Camera parameter tuning and development of color processing algorithms require verification over hundreds of images. Locating the coordinates of calibration targets such as Macbeth ColorChecker can be labor intensive. How many hours of graduate research assistants or interns do you think is spent locating ColorCheckers?
Joking aside, we recently developed a software tool called “CCFind” to automatically detect Macbeth ColorChecker inside an image. This is our attempt to help camera manufacturers, researchers, and photographers that we come in contact with daily. It is available free, from this link.… more
At the time that I developed the adaptive homogeneity-directed (AHD) demosaicking algorithm, demosaicking was the next exciting problem in the imaging world. With a timely publication and the help of Dave Coffin (author of DCRaw) and Paul J. Lee (contributor to DCRaw), AHD succeeded as one of the most widely adopted demosaicking methods. Nearly ten years later, the sensor resolution has exceeded the resolution that the optics can deliver. Once a hot research topic, demosaicking now receives far less attention today.
“So, is demosaicking dead?”
Somehow people take me as a spokesperson for demosaicking, and I am asked this question often. Very often. My answer has been “No, demosaicking is not dead.” In fact, there’s many treasures yet to be uncovered.
First of all, it is true that demosaicking *research* has limited impact on camera design today. A poor handling on demosaicking will certainly degrade image quality, so demosaicking certainly qualifies as an “important” or at least “relevant” problem. But the newest demosaicking algorithm will not yield significantly better results than the AHD in most scenarios. In other words, the existing methods are “good enough” for practical purposes.
But, what many overlook is the fact that other problems in camera pipeline are intimately connected with the demosaicking.… more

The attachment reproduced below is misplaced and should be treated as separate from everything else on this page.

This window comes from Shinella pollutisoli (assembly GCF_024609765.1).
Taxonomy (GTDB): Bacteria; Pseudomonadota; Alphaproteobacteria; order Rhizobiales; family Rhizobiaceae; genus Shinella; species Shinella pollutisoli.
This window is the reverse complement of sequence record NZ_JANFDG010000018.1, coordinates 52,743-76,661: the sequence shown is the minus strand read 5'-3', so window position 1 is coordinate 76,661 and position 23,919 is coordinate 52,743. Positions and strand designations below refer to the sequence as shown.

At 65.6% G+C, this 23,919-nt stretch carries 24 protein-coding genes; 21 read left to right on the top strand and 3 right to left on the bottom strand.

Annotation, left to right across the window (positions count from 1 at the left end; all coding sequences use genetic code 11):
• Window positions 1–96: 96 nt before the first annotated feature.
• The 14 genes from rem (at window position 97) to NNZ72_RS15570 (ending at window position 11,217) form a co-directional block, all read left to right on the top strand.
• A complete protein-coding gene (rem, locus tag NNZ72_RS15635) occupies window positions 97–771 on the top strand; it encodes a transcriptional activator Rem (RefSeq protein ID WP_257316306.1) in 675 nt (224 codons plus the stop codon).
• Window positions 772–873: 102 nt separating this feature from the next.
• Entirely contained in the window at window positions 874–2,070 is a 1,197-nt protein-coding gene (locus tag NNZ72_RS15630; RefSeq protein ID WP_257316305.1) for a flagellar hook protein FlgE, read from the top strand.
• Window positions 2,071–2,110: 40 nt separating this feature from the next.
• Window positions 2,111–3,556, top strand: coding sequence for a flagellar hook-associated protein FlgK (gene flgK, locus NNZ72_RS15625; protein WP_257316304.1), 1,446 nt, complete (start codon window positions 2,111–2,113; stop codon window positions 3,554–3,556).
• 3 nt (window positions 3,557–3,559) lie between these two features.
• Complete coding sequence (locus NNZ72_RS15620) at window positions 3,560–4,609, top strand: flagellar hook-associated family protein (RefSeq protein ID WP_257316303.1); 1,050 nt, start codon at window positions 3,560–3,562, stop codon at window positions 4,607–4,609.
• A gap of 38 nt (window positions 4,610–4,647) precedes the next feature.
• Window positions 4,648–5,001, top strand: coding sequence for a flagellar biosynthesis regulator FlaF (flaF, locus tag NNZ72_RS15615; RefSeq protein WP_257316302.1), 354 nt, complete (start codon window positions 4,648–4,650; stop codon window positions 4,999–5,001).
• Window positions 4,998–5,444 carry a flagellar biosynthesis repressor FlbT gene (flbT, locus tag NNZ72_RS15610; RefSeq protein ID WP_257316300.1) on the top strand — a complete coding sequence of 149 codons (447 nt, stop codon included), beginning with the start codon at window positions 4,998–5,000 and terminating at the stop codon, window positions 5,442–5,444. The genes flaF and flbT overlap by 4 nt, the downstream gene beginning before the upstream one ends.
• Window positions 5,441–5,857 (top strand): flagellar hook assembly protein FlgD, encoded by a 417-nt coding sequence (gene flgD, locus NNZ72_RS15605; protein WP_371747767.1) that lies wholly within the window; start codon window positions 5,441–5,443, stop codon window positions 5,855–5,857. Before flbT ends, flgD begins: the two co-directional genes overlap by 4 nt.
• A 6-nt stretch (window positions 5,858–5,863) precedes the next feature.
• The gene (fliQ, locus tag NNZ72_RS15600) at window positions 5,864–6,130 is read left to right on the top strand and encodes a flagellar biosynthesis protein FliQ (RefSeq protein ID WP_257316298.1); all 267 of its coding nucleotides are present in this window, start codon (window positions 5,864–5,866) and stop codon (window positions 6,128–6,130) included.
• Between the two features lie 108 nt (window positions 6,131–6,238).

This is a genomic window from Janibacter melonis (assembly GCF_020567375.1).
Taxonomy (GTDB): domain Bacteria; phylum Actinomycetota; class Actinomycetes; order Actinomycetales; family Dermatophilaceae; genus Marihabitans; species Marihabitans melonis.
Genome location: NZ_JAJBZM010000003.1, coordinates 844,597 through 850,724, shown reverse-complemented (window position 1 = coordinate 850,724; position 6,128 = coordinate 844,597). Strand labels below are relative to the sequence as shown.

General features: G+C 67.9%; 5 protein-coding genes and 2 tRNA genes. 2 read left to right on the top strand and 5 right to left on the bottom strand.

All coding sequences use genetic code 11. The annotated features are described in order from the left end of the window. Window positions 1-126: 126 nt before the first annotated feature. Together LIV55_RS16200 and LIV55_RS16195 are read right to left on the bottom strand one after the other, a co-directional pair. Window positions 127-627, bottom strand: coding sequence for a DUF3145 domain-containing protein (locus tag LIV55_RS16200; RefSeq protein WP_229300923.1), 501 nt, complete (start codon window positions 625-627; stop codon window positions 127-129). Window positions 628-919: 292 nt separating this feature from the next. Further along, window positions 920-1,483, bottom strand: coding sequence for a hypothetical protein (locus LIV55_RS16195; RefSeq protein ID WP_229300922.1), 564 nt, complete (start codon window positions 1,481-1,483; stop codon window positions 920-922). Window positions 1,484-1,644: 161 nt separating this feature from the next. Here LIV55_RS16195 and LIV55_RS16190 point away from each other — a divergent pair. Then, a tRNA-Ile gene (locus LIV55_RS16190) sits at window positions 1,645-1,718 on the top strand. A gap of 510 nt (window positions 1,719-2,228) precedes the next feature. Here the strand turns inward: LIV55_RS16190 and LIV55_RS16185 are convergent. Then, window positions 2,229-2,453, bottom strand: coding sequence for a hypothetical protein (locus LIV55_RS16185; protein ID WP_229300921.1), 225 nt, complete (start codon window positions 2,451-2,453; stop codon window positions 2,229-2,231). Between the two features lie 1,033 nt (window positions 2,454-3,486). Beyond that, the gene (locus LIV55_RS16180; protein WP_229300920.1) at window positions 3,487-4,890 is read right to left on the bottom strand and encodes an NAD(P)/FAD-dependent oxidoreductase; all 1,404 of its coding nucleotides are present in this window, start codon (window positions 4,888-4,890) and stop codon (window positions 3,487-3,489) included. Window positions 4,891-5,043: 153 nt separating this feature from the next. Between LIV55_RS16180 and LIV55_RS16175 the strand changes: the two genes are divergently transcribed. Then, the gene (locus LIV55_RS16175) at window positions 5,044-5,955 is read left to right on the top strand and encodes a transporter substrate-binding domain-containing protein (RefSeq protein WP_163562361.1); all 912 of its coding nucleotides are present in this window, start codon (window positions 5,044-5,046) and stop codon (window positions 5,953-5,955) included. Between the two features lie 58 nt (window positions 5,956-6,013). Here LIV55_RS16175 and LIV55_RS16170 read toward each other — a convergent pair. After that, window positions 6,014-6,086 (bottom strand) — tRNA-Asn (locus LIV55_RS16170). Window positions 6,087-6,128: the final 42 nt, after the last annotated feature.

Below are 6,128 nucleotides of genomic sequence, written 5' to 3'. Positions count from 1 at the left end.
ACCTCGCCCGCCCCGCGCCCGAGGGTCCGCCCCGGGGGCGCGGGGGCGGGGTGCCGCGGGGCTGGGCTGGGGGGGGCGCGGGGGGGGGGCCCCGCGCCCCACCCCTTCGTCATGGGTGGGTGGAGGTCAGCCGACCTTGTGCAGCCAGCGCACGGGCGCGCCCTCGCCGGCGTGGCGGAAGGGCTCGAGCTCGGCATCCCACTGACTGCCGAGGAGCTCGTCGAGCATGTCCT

Truth be told, camera manufacturers spend just as much time tuning parameters as the efforts they put into designing the camera itself. Even then, the professional photographers still manage to take more pleasing images than armatures because they understand what controls they have over the camera. The role of parameters in a camera cannot be overstated. So why can’t the parameter optimization be automated?
It turns out, there is a practical problem in trying to answer this question. Leaving aside the aesthetics of photography, we turn our attention to image quality assessment.
Subjective quality assessment of digital images has many tangible benefits to the design of camera systems. “Noise” and “artifacts” are best described by aspects of images that appears most unnatural to the human eye. An objective visual quality assessment (QA) metric aimed at unsupervised prediction of perceived quality expedites the advancement of camera systems by replacing the subjective analysis with an automatic one. A “self-tuning” camera must pick a set of parameters that maximizes the QA score.
But think of the challenges. Today, there are two categories of QA. A full reference assessment (FR-QA) compares the perceived similarity of a given image to the ideal reference image—and for that, an ideal reference image must be made available. … more
In a previous blog entry, I discussed the relationship between sensor resolution and color. In this blog entry, we focus on the analysis of cross-talk.